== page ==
The construction industry is one of the least automated industries that feature manual-intensive labor as a primary source of productivity. Whether it’s new commercial construction, renovation or demolition, robots don’t yet play a significant role in any step of a building’s lifecycle. There are several new robots under development and in the early stages of deployment that could change this, however. As a highly unautomated industry, construction is poised for a robot revolution.
Construction Robots Only Now Realizing Commercial Potential
It may seem odd that the construction industry utilizes so few robots, but there’s a good reason for this: construction tasks are notoriously difficult to automate. The construction worksite is the primary obstacle to robotic automation.
Robots excel at repetitive tasks in a controlled environment. Construction sites could not be more opposite. Robots need to be able to adapt to real-time variability in their environment with little to no reprogramming in order to be profitable and productive. This is difficult for robots to do, but a few different construction robots are taking on these historically challenging tasks.
Types of Construction Robots
There are a few different types of construction robots that are poised to break into the construction market at a mass scale. First is a 3D-printing robot that can build large buildings on demand. A mobile robotic arm controls a 3D-printer, and with a set of preprogrammed instructions, this system 3D prints an entire structurally-safe building.
This technology is also beginning to be used for building bridges, with the first ever 3D printed bridge recently being built in the Netherlands. This combination of 3D printing and industrial robots is some of the most promising automation technology in the construction industry.
There are also construction robots for brick-laying and masonry, and even robots that lay an entire street at one time. These types of robots dramatically improve the speed and quality of construction work.
Demolition robots are another type of construction robot that’s about to break into mainstream applications. While they’re slower than demolition crews, they’re far safer and cheaper when it comes to demolishing concrete and structural components of a building at the end of its lifecycle.
There are several other types of construction robots, such as remote controlled or autonomous vehicles, but the few mentioned above are the most prepared to function in a current construction site and may be the most impactful.
As a highly unautomated industry, construction robots will have a major impact on the construction industry. As construction companies look to automate more and more tasks for the sake of efficiency and productivity, demand for construction robots will grow steadily.
The Advantages of Robotics in Construction
Adding robots to the mix on any construction job site may seem out of place, given the countless hazards that lurk on nearly all projects. However, giving machines the ability to function on their own, without the need for human interaction, actually has the potential to improve safety for all workers. Robotics in construction is currently being used for self-operating machinery, including bulldozers, excavators, and cranes, but the implications for such technology are far-reaching. When construction workers are taken out of the role of completing the mundane tasks now managed by robots, they can use their time to do more skilled work. This bolsters efficiencies and timeline management for most construction job sites.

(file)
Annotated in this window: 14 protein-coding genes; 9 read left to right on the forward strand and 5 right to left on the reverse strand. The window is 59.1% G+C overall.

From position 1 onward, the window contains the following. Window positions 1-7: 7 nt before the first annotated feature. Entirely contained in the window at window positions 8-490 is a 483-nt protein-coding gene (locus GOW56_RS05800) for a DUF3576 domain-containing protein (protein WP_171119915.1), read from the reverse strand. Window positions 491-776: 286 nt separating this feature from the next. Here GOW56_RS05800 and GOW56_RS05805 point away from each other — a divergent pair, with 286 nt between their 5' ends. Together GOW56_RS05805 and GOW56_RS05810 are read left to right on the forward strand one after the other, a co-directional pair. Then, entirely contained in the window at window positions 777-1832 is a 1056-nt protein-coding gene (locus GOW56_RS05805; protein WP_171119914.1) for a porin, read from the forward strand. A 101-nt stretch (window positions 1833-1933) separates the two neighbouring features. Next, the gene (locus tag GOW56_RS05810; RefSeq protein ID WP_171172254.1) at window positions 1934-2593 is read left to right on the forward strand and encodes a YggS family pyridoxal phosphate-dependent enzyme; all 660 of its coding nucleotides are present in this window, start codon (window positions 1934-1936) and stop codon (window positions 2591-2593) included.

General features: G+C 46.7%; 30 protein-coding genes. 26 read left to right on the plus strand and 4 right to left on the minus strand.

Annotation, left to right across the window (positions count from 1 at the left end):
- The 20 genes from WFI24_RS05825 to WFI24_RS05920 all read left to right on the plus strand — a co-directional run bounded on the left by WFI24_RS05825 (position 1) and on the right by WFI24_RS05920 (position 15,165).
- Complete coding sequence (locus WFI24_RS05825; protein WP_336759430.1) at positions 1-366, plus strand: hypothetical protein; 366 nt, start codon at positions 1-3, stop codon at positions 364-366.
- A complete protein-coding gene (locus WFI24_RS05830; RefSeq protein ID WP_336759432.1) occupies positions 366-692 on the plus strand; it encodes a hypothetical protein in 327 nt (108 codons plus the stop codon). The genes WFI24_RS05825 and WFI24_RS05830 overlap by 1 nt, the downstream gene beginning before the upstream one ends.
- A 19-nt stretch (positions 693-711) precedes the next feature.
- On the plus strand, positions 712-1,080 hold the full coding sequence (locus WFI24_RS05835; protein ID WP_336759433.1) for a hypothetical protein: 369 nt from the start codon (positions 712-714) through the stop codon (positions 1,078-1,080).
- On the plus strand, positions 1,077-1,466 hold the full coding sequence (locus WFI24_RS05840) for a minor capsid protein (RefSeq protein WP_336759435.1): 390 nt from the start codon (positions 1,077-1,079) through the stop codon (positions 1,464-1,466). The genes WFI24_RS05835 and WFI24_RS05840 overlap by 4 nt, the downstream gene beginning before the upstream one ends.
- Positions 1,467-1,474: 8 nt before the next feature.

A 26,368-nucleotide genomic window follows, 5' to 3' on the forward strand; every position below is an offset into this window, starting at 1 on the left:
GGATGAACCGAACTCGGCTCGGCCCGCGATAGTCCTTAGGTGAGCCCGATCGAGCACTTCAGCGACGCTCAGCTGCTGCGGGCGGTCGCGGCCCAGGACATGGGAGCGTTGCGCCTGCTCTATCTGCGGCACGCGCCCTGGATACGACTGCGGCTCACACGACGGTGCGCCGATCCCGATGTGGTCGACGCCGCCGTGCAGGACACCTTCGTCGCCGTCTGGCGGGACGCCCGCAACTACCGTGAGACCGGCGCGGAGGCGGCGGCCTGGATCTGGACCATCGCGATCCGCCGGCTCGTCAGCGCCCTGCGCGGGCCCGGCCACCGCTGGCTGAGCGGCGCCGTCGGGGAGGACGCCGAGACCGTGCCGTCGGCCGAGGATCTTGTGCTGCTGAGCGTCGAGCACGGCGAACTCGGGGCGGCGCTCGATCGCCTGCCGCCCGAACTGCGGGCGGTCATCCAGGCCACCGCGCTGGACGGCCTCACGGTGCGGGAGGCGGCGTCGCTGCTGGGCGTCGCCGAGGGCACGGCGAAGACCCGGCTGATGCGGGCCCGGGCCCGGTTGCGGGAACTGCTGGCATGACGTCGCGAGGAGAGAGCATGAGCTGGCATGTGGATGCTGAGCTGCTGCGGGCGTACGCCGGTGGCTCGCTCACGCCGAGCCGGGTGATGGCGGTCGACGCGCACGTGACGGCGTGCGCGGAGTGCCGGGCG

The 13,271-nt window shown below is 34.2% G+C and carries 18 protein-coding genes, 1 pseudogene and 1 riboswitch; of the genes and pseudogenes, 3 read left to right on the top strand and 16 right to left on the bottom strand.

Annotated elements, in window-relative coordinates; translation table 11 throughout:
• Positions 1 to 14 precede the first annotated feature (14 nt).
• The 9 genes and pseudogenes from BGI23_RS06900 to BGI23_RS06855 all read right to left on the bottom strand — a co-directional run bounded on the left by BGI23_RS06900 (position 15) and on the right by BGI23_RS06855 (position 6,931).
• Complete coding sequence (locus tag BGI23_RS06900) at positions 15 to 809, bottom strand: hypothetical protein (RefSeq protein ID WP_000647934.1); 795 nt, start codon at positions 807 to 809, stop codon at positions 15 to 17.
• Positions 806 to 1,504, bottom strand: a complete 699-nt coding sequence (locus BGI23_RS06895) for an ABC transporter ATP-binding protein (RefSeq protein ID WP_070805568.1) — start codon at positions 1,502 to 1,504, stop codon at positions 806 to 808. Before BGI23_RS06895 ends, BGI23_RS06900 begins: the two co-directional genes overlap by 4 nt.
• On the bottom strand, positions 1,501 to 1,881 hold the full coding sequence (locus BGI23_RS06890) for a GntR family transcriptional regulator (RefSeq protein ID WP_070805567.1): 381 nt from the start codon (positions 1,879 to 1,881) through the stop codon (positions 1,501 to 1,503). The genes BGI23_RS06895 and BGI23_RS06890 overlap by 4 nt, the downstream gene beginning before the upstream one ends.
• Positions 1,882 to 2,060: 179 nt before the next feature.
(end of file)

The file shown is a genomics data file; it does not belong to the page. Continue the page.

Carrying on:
In addition to autonomously completing tasks, robotics in construction may also influence the level of safety construction workers experience. Ekso Bionics, another California-based technology firm, has been developing wearable robotics for construction industry professionals for the past few years. Enhancements like exoskeletons that help improve mobility for contractors and robotic arms to reduce the impact of repetitive tasks on the job are being used at many job sites currently. These additions to construction projects pave the way for a safer job site, increased productivity, and a reduction in the time it takes to complete a job. The combination of the benefits robotics is adding to the industry ultimately lead to lower operations costs, from surety bond pricing to insurance expenses.
What it Means for Construction Workers
Adding technology like robotics to the construction industry has been met with some hesitation, mostly from industry professionals who have spent countless hours to get licensed and bonded, create and nurture professional relationships, and stay up to date on safety and building standards. However, technology and construction industry experts agree that while the trends moving toward digitization of the field has the potential to take away some low-level positions, it will be several years before robotics in construction is the norm. Instead, a slow and steady introduction of new technology in the industry is more likely.
Construction workers who are fearful of tech-infused solutions taking away jobs should rest assured that human skill will not be replaced by automated machines. Several tasks cannot be completed accurately or more efficiently by a robot, and project management is not a role that can be replaced by technology. The benefits robotics brings to the construction industry are evolving every day while being embraced on a wider scale, but construction workers are not out of a job because of it.